Engaging a New Generation of Health Disparities Researchers
Theresa Simpson, BS, is a 2003 alumna and acting assistant director of Project L/EARN, and a doctoral student at the Rutgers Department of Sociology. Dawne Mouzon, PhD, MPH, MA, is a 1998 alumna and former course instructor for Project L/EARN, and an assistant professor at Rutgers Edward J. Bloustein School of Planning and Public Policy. Project L/EARN is a project of the Robert Wood Johnson Foundation (RWJF), the Institute for Health, Health Care Policy and Aging Research, and Rutgers University.
When we began co-teaching Project L/EARN in the summer of 2006, health disparities was gaining momentum as a field.
At the time, we were both Project L/EARN alumni who shared a background in public health. We were becoming increasingly immersed in disparities through our graduate studies in the health, population and life course concentration of the sociology doctoral program at Rutgers University.
Directly as a result of that coursework, we began significantly expanding the Project L/EARN curriculum in the area of health disparities. Now, every summer, we hit the ground running the opening week of the program.
In the first lecture, an overview of the field of health disparities, Dawne introduces various theoretical frameworks for studying health disparities, followed by data on the social demography on various race/ethnic groups. She concludes with a series of charts and graphs showing race/ethnic, gender and socioeconomic status (SES) inequities in the epidemiology of health and illness.
As the first week progresses with an examination of how to approach social science research, Theresa has the students brainstorm about their definitions of “race.” She begins challenging them to imagine different ways to conceptualize race beyond genetics and phenotype, in favor of viewing race as a social construct and a system of stratification. She also teaches how those definitions impact the way in which health research is conducted and how race disparities in health can be interpreted.
In addition to lectures on this topic, Project L/EARN students view the film Unnatural Causes: Is Inequality Making Us Sick? throughout the summer as an introduction to the field of health disparities. In every cohort, we quickly learn that several students have entered the program believing that health disparities are a simple manifestation of socioeconomic differences. In other words, they believe that people of color suffer worse health outcomes because of their lower socioeconomic profiles. Students are consistently surprised to learn that these stark disparities in health persist even after controlling for SES.
Watching Unnatural Causes allows us to begin a dialogue about social determinants of health. These conversations focus beyond individual health behaviors and more on institutional and structural factors such as racial residential segregation and discrimination. In particular, Project L/EARN students are moved by the episode “When the Bough Breaks,” which shows that college-educated African-American women have higher rates of adverse birth outcomes than high-school educated white women. During critical discussions after this episode, students often express shock at realizing that upward mobility has diminishing returns on health for African-Americans. With this knowledge, students become even more interested in and passionate about pursuing this area of research.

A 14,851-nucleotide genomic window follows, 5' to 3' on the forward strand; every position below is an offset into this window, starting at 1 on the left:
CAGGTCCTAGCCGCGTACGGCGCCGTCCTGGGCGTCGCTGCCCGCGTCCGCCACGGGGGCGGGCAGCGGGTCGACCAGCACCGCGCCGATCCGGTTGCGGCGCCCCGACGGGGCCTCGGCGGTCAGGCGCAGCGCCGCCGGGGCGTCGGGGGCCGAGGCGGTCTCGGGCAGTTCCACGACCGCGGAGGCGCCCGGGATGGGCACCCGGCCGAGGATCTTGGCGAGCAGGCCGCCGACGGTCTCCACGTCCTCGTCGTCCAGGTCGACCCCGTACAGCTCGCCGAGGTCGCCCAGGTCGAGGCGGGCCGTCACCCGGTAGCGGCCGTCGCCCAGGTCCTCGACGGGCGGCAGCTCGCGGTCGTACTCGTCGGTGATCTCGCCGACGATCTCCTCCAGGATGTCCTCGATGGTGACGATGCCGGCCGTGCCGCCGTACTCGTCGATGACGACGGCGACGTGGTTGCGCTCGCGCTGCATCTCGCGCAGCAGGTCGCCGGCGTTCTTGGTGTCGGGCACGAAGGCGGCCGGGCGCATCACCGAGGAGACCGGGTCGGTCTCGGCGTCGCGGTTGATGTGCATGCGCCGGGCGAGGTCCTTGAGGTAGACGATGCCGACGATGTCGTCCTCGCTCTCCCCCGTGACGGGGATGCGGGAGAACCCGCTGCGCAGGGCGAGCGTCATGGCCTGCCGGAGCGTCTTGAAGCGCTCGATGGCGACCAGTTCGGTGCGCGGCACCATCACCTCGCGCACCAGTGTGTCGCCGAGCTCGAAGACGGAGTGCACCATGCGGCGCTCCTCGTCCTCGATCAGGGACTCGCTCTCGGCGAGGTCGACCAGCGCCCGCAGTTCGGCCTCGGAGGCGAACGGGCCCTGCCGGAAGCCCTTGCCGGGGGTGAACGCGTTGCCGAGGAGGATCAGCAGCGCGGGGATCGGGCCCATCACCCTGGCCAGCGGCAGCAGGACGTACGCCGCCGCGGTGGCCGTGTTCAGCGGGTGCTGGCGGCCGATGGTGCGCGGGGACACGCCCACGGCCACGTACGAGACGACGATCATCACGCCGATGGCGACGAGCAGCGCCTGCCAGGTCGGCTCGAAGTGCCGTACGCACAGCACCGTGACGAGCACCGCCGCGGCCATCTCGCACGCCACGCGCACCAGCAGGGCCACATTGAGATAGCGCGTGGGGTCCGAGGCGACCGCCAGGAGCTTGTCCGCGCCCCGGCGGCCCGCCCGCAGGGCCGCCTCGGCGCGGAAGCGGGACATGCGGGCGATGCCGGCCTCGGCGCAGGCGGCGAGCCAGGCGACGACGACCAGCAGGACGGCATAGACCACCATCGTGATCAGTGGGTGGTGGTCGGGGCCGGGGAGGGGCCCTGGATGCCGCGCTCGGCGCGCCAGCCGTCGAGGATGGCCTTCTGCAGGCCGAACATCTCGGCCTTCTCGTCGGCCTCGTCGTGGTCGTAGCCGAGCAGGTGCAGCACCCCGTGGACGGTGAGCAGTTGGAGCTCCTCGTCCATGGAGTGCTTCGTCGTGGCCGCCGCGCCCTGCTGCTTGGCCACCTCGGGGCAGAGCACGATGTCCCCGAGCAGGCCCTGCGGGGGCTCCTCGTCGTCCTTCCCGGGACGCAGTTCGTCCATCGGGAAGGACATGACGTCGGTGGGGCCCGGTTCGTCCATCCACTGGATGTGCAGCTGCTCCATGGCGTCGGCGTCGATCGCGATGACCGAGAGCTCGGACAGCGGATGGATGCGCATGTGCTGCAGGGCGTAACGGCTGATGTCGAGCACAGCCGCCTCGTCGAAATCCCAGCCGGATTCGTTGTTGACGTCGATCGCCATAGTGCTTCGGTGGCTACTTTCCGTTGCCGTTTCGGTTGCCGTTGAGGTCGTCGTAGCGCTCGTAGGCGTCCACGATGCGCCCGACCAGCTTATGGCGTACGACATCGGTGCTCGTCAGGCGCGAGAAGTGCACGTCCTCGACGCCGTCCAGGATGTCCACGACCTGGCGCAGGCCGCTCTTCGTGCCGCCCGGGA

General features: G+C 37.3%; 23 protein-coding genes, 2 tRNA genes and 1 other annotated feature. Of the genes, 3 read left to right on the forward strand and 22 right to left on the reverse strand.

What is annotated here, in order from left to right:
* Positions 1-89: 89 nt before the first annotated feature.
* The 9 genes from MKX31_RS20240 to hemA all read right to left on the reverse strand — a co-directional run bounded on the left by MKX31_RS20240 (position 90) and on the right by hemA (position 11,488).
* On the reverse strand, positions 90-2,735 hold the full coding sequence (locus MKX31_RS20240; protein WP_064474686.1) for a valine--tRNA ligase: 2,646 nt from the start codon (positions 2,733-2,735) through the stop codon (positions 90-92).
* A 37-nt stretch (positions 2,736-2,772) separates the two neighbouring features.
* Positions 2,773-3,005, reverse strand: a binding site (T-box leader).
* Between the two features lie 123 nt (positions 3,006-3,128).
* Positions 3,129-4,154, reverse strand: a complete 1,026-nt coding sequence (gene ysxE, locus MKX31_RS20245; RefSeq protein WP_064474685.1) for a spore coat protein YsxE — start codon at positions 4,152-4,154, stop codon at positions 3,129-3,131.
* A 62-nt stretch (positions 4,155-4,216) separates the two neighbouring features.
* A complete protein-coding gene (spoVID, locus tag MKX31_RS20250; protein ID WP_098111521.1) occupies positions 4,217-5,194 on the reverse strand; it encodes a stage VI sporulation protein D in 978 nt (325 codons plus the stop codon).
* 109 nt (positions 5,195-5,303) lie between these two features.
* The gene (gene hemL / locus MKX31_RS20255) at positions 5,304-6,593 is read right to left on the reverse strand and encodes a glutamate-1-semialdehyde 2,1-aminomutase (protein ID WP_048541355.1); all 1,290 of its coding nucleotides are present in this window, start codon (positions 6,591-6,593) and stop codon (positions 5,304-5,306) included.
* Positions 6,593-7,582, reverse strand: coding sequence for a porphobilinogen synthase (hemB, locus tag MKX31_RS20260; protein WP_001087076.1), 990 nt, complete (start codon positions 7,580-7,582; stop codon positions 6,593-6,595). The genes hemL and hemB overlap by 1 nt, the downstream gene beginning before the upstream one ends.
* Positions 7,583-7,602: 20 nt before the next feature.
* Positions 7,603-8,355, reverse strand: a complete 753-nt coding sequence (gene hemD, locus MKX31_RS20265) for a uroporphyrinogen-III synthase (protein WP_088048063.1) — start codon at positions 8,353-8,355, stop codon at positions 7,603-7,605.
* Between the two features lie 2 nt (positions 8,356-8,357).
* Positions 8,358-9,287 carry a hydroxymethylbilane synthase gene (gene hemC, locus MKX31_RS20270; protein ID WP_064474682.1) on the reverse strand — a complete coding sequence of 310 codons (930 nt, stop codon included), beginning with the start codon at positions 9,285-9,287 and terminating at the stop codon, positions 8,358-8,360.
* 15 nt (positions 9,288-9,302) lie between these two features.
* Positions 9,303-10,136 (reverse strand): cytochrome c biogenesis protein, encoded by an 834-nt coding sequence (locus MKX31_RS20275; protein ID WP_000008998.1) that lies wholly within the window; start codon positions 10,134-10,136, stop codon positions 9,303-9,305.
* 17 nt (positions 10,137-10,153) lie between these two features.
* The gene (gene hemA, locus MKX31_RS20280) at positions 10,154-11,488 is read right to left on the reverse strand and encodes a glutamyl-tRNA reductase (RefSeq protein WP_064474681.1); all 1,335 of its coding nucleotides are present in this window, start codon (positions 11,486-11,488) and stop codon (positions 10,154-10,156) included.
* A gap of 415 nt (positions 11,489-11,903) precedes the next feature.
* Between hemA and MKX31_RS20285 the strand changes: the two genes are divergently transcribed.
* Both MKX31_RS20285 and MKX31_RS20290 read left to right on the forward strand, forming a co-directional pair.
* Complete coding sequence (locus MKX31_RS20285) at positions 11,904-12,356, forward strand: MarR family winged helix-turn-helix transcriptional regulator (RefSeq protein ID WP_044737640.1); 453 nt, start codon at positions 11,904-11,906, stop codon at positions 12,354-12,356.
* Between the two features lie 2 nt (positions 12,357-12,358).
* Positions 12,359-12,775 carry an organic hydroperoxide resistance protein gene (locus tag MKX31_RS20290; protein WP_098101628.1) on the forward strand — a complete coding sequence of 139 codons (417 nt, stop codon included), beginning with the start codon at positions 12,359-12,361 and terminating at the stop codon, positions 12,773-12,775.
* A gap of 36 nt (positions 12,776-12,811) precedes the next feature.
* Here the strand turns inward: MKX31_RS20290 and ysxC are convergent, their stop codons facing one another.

Each summer, we strive to supplement this course material with guest lectures from the distinguished and interdisciplinary faculty of the Institute for Health, Health Care Policy, and Aging Research. In various years, as time, circumstances and opportunities permit, we also participate in remote conferences such as the National Health Equity Research webcast conducted by the University of North Carolina (formerly the Annual Summer Public Health Research Videoconference on Minority Health) and the RWJF Health Policy Fellows Program at Meharry Medical College. Topics addressed at these conferences have ranged from “Health Disparities and the Policy Context” to “Social Determinants of Health Disparities: Moving the Nation to Care About Social Justice.” Our students have benefited greatly from these conversations and have applied them to their own collaborative work with their mentors and in their graduate studies.
We have been proud to see our former students pursue careers in the field of health disparities, ranging from physicians who practice in underserved neighborhoods to faculty in public health and health policy programs to those who are directly in the policy arena, effecting change at the macro level. We wholeheartedly believe that pipeline programs such as Project L/EARN are needed to train, inspire and diversify the future health and health care workforce.
This commentary originally appeared on the RWJF Human Capital Blog. The views and opinions expressed here are those of the authors.